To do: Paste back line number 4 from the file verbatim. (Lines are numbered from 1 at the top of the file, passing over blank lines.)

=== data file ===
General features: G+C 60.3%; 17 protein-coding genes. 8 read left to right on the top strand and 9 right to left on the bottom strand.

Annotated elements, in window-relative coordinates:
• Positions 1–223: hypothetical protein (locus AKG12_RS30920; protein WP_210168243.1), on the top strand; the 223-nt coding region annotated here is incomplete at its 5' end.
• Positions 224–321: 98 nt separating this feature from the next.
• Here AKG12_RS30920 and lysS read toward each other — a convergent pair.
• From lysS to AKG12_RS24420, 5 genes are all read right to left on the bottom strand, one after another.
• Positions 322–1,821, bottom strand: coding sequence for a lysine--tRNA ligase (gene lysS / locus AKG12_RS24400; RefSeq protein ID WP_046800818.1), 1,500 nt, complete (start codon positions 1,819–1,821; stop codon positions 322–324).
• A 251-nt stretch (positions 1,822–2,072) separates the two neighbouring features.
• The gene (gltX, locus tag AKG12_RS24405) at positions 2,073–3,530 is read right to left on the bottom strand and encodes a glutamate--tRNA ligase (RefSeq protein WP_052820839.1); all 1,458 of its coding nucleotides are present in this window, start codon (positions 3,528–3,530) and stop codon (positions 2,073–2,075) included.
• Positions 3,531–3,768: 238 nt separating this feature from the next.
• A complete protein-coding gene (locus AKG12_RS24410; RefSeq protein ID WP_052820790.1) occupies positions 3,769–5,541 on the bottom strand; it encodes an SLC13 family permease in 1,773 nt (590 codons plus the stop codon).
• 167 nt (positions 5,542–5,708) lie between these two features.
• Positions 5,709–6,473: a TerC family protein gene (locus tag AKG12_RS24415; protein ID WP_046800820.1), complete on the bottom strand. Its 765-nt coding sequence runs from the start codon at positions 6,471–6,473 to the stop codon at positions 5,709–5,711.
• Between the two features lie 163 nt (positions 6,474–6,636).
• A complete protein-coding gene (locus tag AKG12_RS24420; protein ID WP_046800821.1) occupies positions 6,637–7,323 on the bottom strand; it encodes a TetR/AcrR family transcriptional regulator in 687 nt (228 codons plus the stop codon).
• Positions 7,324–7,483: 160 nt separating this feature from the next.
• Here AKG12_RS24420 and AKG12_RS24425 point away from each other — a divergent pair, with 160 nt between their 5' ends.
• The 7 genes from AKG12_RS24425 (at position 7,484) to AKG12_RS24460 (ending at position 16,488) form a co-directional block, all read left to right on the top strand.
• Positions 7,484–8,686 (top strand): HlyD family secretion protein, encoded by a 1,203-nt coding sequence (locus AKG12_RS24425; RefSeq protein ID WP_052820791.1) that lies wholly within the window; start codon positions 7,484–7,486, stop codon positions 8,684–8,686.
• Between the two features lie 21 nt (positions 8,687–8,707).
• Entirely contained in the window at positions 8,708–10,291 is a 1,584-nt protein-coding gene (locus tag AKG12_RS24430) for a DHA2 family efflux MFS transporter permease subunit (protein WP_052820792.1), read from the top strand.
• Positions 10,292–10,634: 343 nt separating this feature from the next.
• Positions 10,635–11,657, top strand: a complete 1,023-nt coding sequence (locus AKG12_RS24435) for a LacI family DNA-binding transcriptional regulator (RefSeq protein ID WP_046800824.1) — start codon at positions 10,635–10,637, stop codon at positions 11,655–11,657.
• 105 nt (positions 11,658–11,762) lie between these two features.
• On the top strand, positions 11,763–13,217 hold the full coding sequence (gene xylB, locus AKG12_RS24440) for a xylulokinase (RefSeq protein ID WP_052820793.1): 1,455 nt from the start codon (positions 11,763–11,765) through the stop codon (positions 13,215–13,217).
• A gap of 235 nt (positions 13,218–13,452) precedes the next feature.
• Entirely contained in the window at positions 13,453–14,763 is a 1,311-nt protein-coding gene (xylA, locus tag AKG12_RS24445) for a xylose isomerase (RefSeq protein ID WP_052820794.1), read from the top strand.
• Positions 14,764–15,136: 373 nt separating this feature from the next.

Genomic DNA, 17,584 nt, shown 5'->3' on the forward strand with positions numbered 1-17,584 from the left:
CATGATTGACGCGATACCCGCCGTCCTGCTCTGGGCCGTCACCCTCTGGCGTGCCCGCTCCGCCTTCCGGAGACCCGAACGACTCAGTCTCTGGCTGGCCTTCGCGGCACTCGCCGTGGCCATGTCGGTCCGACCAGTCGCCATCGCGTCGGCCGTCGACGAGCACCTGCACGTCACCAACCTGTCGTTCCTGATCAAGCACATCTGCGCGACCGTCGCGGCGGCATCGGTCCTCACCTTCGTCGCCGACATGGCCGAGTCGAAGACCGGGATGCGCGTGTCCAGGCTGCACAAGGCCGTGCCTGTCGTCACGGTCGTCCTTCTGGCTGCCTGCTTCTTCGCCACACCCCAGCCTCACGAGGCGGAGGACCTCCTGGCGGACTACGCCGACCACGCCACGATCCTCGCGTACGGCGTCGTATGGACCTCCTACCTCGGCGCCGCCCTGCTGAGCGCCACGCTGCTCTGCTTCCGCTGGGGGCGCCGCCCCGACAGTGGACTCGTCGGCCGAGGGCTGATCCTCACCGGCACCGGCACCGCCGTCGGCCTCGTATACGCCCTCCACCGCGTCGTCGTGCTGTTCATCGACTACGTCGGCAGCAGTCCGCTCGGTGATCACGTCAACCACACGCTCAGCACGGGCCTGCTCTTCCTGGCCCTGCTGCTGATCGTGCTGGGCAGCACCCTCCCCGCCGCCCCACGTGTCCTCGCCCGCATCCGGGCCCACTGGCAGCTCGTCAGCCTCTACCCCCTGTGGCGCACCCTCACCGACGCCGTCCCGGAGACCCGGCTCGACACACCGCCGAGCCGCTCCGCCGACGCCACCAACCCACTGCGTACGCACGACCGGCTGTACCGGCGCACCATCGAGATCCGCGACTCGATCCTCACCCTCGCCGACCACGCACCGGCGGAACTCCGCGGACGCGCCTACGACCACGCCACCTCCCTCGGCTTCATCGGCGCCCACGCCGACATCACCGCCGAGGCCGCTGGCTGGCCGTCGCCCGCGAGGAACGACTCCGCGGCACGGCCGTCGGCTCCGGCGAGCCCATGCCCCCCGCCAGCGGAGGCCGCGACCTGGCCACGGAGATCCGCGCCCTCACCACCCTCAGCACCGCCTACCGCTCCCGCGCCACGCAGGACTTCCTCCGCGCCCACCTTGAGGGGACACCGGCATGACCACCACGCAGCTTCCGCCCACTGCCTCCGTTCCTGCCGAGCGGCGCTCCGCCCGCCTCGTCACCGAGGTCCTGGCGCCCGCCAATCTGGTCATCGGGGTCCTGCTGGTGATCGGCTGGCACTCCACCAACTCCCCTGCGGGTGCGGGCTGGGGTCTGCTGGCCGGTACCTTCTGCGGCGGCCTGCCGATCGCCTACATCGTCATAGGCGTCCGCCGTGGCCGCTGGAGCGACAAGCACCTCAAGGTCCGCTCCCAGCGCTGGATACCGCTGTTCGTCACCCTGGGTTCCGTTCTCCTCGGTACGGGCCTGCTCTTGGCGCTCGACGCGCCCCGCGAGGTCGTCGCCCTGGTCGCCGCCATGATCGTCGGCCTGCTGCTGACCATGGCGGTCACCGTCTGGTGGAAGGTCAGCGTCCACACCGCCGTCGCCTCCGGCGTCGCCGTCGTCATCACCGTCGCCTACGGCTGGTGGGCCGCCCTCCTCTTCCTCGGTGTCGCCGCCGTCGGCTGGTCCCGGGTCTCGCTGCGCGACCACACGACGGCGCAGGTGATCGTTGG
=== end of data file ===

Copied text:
• Positions 224–321: 98 nt separating this feature from the next.